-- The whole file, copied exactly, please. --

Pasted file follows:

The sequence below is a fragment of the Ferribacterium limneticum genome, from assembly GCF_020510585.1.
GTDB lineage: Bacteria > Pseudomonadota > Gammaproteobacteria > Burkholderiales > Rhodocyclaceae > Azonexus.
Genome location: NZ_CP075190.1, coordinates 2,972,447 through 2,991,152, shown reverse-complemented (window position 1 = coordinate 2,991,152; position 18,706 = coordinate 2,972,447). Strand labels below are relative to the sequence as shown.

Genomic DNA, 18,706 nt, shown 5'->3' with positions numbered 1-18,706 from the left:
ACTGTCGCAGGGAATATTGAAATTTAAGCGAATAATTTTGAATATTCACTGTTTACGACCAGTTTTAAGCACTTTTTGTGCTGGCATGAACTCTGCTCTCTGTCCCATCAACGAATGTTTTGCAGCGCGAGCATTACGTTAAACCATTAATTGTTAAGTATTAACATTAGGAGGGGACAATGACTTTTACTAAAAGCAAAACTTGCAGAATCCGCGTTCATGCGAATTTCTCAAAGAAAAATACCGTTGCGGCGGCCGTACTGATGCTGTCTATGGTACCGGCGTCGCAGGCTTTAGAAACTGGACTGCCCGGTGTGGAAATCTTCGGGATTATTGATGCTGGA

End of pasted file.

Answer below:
The sequence below is a fragment of the Ferribacterium limneticum genome, from assembly GCF_020510585.1.
GTDB lineage: Bacteria > Pseudomonadota > Gammaproteobacteria > Burkholderiales > Rhodocyclaceae > Azonexus.
Genome location: NZ_CP075190.1, coordinates 2,972,447 through 2,991,152, shown reverse-complemented (window position 1 = coordinate 2,991,152; position 18,706 = coordinate 2,972,447). Strand labels below are relative to the sequence as shown.

Genomic DNA, 18,706 nt, shown 5'->3' with positions numbered 1-18,706 from the left:
ACTGTCGCAGGGAATATTGAAATTTAAGCGAATAATTTTGAATATTCACTGTTTACGACCAGTTTTAAGCACTTTTTGTGCTGGCATGAACTCTGCTCTCTGTCCCATCAACGAATGTTTTGCAGCGCGAGCATTACGTTAAACCATTAATTGTTAAGTATTAACATTAGGAGGGGACAATGACTTTTACTAAAAGCAAAACTTGCAGAATCCGCGTTCATGCGAATTTCTCAAAGAAAAATACCGTTGCGGCGGCCGTACTGATGCTGTCTATGGTACCGGCGTCGCAGGCTTTAGAAACTGGACTGCCCGGTGTGGAAATCTTCGGGATTATTGATGCTGGA